Anti-fraud tech budget to grow; AI, machine learning top trends

SAS LOGOAs fraud detection and prevention grow more complex in the wake of new trends shaping the digital fraud landscape, organizations are turning to  advanced technologies to safeguard their data and investment.

A survey conducted by Association of Certified Fraud Examiners (ACFE), in collaboration with SAS reveals that 13 percent of organizations use artificial intelligence (AI) and machine learning to detect and deter fraud, and another 25 percent plan to adopt such technologies in the next year or two – a nearly 200 percent increase.

Biometrics is increasingly used to fight internal frauds. About one in four organizations (26 percent) use biometrics as part of their anti-fraud programs; another 16 percent foresee deploying biometrics by 2021, according to ACFE report.

More than half of organizations (55 percent) plan to increase their anti-fraud tech budgets over the next two years.

By 2021, nearly three-quarters of organizations (72 percent) are projected to use automated monitoring, exception reporting and anomaly detection. Similarly, about half of organizations anticipate employing predictive analytics/modeling (52 percent; up from 30 percent) and data visualization (47 percent; currently 35 percent).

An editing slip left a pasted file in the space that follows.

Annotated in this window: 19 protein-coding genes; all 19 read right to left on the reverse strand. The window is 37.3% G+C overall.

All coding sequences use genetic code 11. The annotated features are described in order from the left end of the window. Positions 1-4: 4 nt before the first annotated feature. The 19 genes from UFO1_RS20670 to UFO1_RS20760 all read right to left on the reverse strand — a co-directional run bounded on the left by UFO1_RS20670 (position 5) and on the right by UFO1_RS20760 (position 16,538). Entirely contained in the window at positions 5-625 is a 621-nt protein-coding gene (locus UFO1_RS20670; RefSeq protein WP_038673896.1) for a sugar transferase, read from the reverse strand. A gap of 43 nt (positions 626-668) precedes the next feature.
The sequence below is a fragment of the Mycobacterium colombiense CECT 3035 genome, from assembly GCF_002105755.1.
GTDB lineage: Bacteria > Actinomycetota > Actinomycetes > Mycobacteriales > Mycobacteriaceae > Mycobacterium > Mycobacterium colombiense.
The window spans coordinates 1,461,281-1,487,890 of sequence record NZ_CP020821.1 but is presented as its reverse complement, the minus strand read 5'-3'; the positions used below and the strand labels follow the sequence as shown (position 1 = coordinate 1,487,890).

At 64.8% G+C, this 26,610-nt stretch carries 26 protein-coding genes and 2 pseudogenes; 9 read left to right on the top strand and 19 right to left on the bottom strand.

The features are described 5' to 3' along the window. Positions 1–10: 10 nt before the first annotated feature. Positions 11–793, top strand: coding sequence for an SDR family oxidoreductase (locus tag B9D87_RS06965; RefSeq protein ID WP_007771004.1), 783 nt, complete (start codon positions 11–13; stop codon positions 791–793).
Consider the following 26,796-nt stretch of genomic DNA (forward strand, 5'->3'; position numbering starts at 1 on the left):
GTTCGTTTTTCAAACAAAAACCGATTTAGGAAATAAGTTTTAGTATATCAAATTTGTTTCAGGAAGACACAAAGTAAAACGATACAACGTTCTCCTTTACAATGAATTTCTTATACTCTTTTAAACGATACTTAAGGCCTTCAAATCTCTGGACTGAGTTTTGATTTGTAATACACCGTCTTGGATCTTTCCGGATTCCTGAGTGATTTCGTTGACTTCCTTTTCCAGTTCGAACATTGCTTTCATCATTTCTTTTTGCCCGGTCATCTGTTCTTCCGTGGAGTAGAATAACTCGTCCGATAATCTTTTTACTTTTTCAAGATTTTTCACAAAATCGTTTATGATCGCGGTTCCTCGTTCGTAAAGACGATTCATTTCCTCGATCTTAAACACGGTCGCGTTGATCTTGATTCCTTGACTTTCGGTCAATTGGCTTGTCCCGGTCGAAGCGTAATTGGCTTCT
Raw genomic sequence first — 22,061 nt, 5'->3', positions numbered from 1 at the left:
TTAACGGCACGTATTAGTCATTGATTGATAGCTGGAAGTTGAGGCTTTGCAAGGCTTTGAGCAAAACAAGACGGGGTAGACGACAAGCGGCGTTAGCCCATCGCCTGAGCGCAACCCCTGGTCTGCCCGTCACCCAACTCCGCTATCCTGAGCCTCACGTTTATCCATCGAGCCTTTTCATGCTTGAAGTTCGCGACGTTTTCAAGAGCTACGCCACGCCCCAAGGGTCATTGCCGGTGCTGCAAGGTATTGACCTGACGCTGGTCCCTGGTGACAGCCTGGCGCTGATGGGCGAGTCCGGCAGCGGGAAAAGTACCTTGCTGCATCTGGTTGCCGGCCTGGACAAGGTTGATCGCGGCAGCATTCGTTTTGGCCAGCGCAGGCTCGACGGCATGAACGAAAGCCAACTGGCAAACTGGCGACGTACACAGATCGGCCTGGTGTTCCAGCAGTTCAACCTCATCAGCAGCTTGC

“With the spike in occurrences of fraud in the Financial and Public sectors, it has become increasingly important to combat the menace with a combination of domain expertise and improved technology that can analyze volumes of data, detect anomalies or even trigger alerts on behavioral misconducts,” said Noshin Kagalwalla, VP and managing director, SAS India.

“Criminals find new ways to exploit systems each day, but advanced analytics, AI and Machine Learning will clearly be among the most-used technologies to combat fraud risk going forward,” Kagalwalla added.

 

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